Five years. 167 starts. Four different Sprint Cup organizations. For Paul Menard, the numbers were adding up everywhere but the victory column as his racing career floundered somewhere between “rich kid taking up space” to simply irrelevant at 30 years old and counting. Indeed, a random survey of 50 people on the street, hours before Sunday’s Brickyard 400 would likely end with 49 asking the question, “Paul who?”
Paul, now a winner at the most famous speedway in America – that’s who.
No doubt, Menard’s shocking victory at Indianapolis takes him out of the shadows and into the limelight of racing respectability. Showing exceptional poise down the stretch, the awkward balancing act of holding off a four-time champ – Jeff Gordon – while saving enough Sunoco to survive at that 2.5-mile oval should be proof positive how far this emerging talent has come. Suddenly, this veteran’s placed in position for a $1 million bonus should he win Labor Day Weekend in Atlanta and is on the cusp of a first ever postseason bid.
And just think… all it cost Menard and his family was $100 million plus to reach the top. That’s a rate of $20 million a year, the average cost of a primary sponsor which Paul has gotten in automatic support, straight from his father almost like he’s dishing out lunch money for school. In this age of NASCAR contraction, combined with this Car of Tomorrow “small things can make a difference” era that’s a pretty big bargaining chip to have, squarely on your side that, until Sunday’s checkered flag kept the doubters coming out in droves.
“Can’t change people’s opinions. They’re going to say what they want to say,” Menard claimed when asked about his net worth. “That’s fine with me. I know what I’m capable of.”
That firm, steady confidence clearly helped on a day where even legends like Mark Martin ran their tanks dry with gas. But how much, if anything _did_ the money factor in long-term considering the sponsor’s net worth, from the family patriarch down is valued at $5.3 billion dollars? Some will always claim an inherent advantage, one where “involved” means financially supporting the equipment and organization for which his son has always driven. But it’s not like being rich has led to automatic results; a racing addict for 35 years, John Menard invested millions in developing a Buick V6 engine capable of winning the Indy 500 and never succeeded. Open-wheel converts like Tony Stewart, Robby Gordon, and Wally Dallenbach, Jr. are among those he’s backed through the years, winning multiple IRL titles but ultimately turning the focus towards NASCAR. Yet for all John, a billionaire home improvement magnate spent for decades trying to win races at this track that couldn’t bring home the trophy by itself; it was the son, not the pocketbook who made the difference in the way he wheeled a Richard Childress Racing Chevy down the stretch.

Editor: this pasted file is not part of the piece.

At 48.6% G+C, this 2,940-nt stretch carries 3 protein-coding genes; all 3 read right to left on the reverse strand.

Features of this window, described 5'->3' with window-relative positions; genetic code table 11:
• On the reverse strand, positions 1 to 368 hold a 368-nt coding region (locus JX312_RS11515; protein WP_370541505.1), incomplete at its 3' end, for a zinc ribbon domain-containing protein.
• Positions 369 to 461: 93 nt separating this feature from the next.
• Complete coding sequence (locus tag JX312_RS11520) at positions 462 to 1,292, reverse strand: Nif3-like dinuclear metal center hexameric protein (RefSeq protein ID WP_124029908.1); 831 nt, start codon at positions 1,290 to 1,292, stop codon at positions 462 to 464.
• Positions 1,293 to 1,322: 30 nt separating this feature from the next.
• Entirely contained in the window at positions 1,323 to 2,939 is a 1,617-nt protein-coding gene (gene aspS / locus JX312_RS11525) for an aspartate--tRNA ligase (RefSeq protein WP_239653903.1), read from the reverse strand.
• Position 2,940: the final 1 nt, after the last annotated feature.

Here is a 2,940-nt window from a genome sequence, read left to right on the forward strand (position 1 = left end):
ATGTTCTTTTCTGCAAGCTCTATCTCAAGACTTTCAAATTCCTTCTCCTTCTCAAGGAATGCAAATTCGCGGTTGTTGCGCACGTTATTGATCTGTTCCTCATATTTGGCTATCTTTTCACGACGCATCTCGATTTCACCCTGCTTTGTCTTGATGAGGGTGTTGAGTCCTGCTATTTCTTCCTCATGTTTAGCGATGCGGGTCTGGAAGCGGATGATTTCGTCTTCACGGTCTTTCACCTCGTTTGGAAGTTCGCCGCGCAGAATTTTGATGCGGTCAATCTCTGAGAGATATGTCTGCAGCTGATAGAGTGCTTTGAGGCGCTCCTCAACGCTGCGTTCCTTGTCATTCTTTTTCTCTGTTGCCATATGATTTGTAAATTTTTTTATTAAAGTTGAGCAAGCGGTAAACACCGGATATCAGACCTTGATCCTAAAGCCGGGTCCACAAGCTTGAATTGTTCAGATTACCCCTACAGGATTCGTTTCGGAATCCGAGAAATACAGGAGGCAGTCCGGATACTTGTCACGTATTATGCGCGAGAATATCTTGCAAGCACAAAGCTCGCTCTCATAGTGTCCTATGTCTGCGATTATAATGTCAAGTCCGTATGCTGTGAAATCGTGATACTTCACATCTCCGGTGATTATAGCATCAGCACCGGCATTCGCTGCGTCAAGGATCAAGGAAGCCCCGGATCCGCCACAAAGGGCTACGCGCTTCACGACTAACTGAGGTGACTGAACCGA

“I’m just a proud father right now,” John Menard said afterwards, switching back and forth between sappy relative and sponsor representative during his post-race interview. “I remember smuggling him into the garage [at Indy] because he was too young to be in there. He would be sitting on the workbench back there behaving himself. He had to be quiet or the yellow shirts would throw him out. He was there, always interested (laughter).”
“He wanted to be a racecar driver.”
So give the driver his due, in a season where first-time winners have come out of the woodwork at some of the sport’s biggest races: Trevor Bayne (Daytona 500), Regan Smith (Southern 500), David Ragan (Coke Zero 400) and now this upset at Indy. It was Menard, not the money who worked on the basics when a two-year stint at Dale Earnhardt, Inc. led to just six DNQs and one finish inside the top 10. It was the driver, not the cash that pulled the trigger on moving to Childress rather than risk volatility with rebuilding Richard Petty Motorsports. And now, armed with four top-5 finishes and 81 laps led on the year, more than the rest of his Sprint Cup career combined it’s time for the rest of the world to acknowledge the fact being wealthy has no bearing on whether you can drive a race car.
“I know how hard Paul has worked,” said third-place finisher Regan Smith, one of many happy friends inside the garage who placed the mantle of success on the driver – not his family’s income. “A lot of people know what the Menard’s name has meant to racing, what the family meant to racing.”
“He’s really good,” added owner Richard Childress. “He doesn’t tear equipment up. He’s consistent… got a cool head on him in all situations. I knew if the right situation come along, we’d win.”
If anything, Menard’s experience – and his money – serves as a lesson to sponsors eager to throw out a pink slip at a moment’s notice: slow down! It took a good 100 starts in the series, nearly three years for Menard to show signs of promise, developing consistency necessary to contend at this level. And then, beyond that it was another two years before winning was a strong possibility. Last time I took first-grade math, that would be 3 + 2 = 5… or so the calculator said. Could you imagine Menard without the blank check could keep going under that scenario? *Casey Atwood,* *Reed Sorenson,* and *David Stremme* certainly can, all thrown out of high-profile rides before having a chance to properly develop. Even Joey Logano, on the edge after three years isn’t being given the kind of time Menard was guaranteed.
Is it fair? No, and you’d like to think at some point, the pendulum will swing back the other way. But for now, Menard’s the rare, important shining example of practice makes perfect… as long as you have the cash to compete.
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